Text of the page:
The 2024 Spring Budget looks set to be a crucial one, setting out the government’s spending plans ahead of the General Election later this year.

It comes after another challenging year for businesses, who have had to negotiate rising inflation, increased costs and the ongoing impact of the volatility in the wholesale energy markets.

What has become clear is that, in unpredictable times, it can be tricky to confidently plan ahead. For example, the recent announcement from the Labour Party that it would no longer be able to commit £28 billion a year to green projects - something that it included in its 2021 spending plan - highlights the problem of making big promises ahead of a period of unforeseen financial instability. 

Labour, does of course, blame the disastrous ‘mini Budget’ announced in September 2022 by then Prime Minister, Liz Truss and former Chancellor Kwasi Kwarteng, for needing to revise its plans. That saw the ambitious ‘Growth Plan’ having to be significantly rolled back when it became clear that it wasn’t based on sound financial ground.

So, this begs the question - are spending promises set in stone or are they just there to be broken? 

Ahead of the Chancellor’s 2024 speech, we have taken a look back at some of the main announcements for business energy users from the 2023 Budget, and whether the pledges made then have come to fruition. 

The start of the Energy Bills Discount Scheme 

In 2023, while the Chancellor announced a three month extension to the Energy Price Guarantee for households, a similar provision was not announced for businesses. The Energy Bill Relief Scheme (EBRS) was replaced by the Energy Bills Discount Scheme (EBDS) on 1 April 2023, which resulted in much lower levels of government support for the majority of businesses. The EBDS is currently due to end on 31 March 2024, and it looks like that there will be no plans to extend this further.

£20 billion funding for CCUS

In the 2023 Budget, up to £20 billion was announced to support the early deployment of carbon capture utilisation and storage (CCUS) projects. At the end of December, the Department for Energy Security and Net Zero (DESNZ) published ‘CCUS Vision’ its plans for new competitive market in CCUS by 2035, outlining how it will spend this investment.

Replacement for the ‘super-deduction’ tax scheme

Last year, the Chancellor confirmed the removal of the super-deduction capital allowance, and announced a temporary replacement - 'full expensing'. It was further confirmed in the 2023 Autumn Statement that full expensing would be made permanent, which will help some businesses to make the necessary plant and machinery investments for a more sustainable future.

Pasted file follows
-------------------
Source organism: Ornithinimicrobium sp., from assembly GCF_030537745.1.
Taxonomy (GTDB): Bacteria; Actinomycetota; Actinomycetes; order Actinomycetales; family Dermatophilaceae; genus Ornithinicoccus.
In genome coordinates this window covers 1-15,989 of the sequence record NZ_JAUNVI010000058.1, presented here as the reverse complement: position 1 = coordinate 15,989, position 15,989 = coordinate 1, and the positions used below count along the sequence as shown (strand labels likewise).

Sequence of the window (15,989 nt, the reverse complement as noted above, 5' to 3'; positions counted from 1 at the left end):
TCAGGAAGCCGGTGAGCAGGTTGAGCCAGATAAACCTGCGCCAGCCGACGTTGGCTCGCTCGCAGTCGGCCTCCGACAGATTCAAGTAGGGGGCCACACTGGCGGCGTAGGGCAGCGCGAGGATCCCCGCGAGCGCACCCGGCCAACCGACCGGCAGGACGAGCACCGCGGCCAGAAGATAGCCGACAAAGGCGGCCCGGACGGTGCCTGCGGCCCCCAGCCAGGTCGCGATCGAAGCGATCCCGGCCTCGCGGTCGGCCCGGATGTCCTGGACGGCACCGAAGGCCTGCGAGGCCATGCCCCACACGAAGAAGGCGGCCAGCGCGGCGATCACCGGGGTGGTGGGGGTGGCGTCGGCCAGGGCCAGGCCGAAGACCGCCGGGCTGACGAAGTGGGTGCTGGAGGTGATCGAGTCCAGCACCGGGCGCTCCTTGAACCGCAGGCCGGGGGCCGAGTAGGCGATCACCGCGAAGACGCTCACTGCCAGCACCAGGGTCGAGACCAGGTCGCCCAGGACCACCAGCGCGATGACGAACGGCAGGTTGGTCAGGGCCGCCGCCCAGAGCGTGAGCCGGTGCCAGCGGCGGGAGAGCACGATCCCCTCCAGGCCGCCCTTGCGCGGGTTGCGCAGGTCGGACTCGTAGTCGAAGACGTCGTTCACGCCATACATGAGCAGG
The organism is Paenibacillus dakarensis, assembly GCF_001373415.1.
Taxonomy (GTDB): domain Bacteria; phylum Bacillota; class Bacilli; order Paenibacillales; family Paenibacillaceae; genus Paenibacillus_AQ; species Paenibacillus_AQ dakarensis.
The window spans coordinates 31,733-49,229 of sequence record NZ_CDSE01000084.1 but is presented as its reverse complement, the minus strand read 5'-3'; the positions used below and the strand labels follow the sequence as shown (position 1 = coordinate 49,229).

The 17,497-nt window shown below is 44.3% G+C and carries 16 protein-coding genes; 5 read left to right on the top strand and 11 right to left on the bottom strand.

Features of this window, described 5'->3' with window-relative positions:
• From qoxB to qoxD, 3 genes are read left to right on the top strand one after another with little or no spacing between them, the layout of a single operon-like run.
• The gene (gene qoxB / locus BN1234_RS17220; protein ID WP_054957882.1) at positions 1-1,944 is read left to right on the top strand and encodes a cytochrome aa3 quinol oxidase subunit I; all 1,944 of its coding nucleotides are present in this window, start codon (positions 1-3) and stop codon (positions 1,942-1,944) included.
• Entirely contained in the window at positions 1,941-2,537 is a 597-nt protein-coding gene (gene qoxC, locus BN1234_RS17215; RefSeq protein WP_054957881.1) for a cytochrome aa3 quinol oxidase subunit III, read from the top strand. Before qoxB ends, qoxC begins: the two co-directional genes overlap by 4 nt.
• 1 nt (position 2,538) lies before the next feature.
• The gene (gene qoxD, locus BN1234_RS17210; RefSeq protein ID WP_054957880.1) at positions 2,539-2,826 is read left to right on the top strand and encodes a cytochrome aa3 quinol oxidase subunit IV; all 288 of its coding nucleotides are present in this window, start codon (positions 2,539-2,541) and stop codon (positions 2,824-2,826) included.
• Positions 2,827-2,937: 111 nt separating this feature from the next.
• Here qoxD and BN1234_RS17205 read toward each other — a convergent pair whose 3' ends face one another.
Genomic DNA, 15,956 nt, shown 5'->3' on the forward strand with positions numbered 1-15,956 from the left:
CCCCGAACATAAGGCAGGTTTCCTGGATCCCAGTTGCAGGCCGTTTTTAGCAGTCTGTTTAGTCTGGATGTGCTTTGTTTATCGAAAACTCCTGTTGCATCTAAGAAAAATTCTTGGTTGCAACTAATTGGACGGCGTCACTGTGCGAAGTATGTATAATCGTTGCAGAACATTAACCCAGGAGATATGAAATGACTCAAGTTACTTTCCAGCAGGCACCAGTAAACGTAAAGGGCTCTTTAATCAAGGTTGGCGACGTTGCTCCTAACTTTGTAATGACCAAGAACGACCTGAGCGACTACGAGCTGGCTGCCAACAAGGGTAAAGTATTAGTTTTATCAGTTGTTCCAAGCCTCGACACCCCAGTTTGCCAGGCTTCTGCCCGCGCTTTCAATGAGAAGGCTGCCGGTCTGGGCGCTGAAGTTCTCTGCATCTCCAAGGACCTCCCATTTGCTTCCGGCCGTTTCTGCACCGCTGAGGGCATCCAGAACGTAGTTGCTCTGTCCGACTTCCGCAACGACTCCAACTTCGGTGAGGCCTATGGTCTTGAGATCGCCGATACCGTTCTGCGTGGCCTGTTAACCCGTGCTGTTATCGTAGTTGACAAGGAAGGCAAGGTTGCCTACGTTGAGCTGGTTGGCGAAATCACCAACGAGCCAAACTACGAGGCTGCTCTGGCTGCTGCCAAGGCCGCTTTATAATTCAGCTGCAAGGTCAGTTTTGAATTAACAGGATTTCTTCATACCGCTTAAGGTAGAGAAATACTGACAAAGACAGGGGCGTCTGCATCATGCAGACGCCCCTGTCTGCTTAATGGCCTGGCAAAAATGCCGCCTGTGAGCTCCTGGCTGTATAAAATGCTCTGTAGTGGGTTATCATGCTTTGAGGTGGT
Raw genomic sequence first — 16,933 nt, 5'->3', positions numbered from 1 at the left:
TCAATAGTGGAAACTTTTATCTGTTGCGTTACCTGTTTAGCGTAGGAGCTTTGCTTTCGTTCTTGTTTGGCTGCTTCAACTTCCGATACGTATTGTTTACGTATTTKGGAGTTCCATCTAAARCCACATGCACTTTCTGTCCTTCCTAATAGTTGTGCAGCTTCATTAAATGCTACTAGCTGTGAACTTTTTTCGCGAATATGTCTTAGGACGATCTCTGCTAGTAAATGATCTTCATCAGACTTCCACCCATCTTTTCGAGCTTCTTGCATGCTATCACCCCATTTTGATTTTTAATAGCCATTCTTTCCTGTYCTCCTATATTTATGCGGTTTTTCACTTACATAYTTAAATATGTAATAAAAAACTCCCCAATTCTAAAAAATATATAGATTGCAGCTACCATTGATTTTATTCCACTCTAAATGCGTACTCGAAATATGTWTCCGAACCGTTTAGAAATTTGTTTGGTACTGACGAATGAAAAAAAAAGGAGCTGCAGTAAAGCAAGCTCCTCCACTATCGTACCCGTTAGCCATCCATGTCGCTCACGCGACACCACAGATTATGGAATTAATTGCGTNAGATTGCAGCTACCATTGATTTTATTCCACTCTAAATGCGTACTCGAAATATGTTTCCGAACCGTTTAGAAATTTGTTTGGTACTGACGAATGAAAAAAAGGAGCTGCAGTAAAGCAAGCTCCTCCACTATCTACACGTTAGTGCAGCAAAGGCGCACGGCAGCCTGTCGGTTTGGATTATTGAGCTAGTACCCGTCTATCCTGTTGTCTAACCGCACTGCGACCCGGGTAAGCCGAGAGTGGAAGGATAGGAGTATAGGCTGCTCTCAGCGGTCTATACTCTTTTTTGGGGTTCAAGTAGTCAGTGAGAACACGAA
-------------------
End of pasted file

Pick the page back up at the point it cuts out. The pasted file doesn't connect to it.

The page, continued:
Lack of further energy efficiency incentives

That said, it is also important to note what wasn’t included. In the 2022 Autumn Statement, the Chancellor announced a £6 billion pot for energy efficiency, which he then alluded to in the 2023 Budget. DESNZ outlined how it plans to allocate this pot - which isn’t due to become available until 2025 - at the end of last year. For businesses and public sector organisations, this included £225 million for the Industrial Energy Transformation Fund (IETF) - £185 million of which was announced as the proposed Phase 3 in November 2023 - and £1.25 billion allocated to the Public Sector Decarbonisation Scheme (PSDS). It also said there would be £410 million for ‘Industrial Energy Efficiency and decarbonisation’, with the government saying that ‘further details will be announced in due course’. 

However, the Energy Efficiency Taskforce, which was established in March 2023 to “support a step change in the reduction of energy demand through accelerated delivery of energy efficiency across the economy.” was disbanded in September 2023 after only meeting four times. This came after the Prime Minister announced roll backs to some of the government’s net zero policies.

A General Election-themed Budget

So, what can we expect in this year’s Budget? Some commentators have noted that pre-Election Budgets tend to bring out the generous side in Chancellors, keen to entice potential voters. Will we see further tax incentives to help businesses to invest? A spending plan equivalent to the Inflation Reduction Act in the US or the Green Industrial Plan in the EU? Or will it simply reaffirm what we already know?

For a more in-dept review, you watch our Energy Insight webinar that took place on Thursday 14 March at 1:30pm where I explored the main talking points, what these mean for businesses, and if further support is needed. 

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